Accumulation is a key facet of reaching your retirement goals. However, we tend to see far less about portfolio drawdown, or decumulation—the logistics of managing a portfolio from which you're simultaneously extracting living expenses during retirement. This can be even more complicated than accumulating assets.
One of the big mistakes of retirement distribution can be not reinvesting RMDs you don't need. Retirees may experience a situation where the amount they must withdraw from 401(k)s and IRAs for required minimum distributions can take them over their desired distribution threshold. The RMD rules require that people initially withdraw less than 4% of assets at age 70 1/2, but distributions can quickly step up into the 5%, 6%, and 7% range.
What people might not realize is that there's nothing saying they have to spend their RMDs; they can reinvest in a taxable account if they'd like that money to stay invested in the market. This can be a wise strategy for retirees who are concerned with legacy planning or long-term care needs down the line. It's possible to build a taxable account that has many of the tax-saving features of a tax-deferred account.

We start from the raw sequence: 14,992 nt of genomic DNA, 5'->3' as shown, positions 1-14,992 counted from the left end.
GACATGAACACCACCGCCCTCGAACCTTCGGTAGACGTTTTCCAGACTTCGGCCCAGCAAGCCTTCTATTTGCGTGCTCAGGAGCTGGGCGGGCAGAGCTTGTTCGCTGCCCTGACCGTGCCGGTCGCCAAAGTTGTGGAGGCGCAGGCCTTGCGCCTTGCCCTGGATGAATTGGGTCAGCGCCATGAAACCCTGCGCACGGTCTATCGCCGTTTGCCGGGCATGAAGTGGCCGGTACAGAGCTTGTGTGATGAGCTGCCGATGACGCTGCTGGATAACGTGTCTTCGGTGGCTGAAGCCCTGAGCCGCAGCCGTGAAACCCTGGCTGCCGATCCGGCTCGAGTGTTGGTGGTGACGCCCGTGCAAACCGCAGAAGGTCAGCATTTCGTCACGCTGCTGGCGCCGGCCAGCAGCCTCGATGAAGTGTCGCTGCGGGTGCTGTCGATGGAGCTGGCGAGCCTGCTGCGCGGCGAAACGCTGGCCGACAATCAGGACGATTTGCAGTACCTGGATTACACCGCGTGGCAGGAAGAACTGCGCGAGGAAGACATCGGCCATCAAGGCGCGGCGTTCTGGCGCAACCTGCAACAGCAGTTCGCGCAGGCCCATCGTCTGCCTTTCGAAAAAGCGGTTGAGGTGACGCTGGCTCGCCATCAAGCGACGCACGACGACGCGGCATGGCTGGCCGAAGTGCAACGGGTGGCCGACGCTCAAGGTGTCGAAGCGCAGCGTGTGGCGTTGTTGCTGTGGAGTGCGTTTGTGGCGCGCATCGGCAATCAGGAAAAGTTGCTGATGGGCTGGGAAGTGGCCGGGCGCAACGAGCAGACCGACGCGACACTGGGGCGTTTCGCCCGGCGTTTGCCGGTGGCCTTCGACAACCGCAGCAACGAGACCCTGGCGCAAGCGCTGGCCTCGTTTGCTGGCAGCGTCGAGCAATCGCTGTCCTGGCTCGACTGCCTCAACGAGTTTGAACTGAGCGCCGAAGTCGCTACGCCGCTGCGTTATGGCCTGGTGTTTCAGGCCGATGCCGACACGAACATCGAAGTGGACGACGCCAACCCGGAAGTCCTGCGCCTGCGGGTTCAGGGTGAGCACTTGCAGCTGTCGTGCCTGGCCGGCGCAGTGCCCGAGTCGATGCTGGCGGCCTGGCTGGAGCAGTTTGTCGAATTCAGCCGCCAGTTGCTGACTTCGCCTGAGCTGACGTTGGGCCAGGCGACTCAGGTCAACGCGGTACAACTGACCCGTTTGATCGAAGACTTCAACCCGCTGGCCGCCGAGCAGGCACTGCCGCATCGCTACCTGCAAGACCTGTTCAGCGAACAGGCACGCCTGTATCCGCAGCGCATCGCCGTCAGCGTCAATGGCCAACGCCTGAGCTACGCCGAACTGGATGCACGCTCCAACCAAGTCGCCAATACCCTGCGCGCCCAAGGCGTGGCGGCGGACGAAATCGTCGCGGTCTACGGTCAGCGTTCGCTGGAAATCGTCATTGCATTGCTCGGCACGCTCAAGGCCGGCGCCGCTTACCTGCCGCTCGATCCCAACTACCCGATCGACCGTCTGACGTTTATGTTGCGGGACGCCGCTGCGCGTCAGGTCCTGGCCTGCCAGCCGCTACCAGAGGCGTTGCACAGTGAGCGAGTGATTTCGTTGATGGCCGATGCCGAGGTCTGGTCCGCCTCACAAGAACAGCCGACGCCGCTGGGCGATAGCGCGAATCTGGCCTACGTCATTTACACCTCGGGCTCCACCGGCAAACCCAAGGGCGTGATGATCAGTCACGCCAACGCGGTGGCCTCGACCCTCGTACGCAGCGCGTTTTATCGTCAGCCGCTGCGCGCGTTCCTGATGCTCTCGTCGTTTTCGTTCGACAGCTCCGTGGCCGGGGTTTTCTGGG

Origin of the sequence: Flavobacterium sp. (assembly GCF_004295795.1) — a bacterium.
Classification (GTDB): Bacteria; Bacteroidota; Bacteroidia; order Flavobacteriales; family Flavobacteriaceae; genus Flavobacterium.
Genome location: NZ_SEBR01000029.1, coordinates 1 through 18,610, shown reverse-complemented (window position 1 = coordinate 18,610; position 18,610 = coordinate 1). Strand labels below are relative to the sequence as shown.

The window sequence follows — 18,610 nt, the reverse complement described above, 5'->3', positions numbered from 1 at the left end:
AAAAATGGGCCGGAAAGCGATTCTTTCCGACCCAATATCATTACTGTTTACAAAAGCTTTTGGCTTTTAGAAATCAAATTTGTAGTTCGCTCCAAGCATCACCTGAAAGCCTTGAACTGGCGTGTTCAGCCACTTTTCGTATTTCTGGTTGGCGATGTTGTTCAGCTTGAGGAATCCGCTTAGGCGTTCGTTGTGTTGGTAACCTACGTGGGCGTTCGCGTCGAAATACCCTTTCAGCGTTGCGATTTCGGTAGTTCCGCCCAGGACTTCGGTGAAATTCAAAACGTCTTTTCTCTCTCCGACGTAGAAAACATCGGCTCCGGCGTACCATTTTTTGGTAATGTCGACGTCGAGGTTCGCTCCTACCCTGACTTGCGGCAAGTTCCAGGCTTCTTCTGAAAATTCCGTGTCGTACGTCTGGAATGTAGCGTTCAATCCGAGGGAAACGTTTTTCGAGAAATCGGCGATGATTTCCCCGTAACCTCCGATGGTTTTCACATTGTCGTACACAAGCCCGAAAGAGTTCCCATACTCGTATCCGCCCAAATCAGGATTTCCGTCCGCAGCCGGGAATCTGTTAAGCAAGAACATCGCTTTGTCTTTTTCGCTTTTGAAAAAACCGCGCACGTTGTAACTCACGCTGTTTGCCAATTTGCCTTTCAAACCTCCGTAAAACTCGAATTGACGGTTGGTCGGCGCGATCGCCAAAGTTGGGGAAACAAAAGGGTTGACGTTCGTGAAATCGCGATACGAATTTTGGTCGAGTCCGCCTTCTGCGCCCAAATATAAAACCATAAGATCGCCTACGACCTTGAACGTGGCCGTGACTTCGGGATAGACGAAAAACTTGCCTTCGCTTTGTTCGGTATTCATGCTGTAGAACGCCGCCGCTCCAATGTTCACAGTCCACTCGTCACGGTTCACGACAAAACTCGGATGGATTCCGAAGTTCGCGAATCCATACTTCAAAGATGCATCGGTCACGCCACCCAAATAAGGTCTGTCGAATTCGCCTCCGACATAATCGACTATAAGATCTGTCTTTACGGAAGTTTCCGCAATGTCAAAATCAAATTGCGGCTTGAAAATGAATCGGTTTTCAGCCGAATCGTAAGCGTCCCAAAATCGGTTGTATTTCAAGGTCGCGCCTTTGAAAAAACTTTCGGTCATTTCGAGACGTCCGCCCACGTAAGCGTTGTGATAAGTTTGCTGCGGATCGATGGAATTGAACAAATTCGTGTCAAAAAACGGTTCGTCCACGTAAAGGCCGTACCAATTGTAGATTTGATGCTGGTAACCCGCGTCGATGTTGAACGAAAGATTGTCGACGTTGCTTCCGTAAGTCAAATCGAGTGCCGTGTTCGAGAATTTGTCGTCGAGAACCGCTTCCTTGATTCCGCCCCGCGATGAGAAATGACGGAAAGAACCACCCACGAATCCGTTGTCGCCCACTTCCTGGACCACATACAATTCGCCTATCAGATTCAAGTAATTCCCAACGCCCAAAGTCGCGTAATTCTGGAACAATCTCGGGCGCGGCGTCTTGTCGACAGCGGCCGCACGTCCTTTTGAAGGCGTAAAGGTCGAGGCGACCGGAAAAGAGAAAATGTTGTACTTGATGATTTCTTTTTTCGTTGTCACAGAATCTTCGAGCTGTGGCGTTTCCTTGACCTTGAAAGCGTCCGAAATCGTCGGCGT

401(k) plans and IRAs are long-term retirement savings vehicles. Withdrawal of pre-tax contributions and/or earnings will be subject to ordinary income tax and, if taken prior to age 59 1/2, may be subject to a 10% federal tax penalty. Funds in a traditional IRA grow tax-deferred and are taxed at ordinary income tax rates when withdrawn. This is for informational purposes only and should not be considered tax or financial planning advice. Please consult with a financial or tax professional for advice specific to your situation.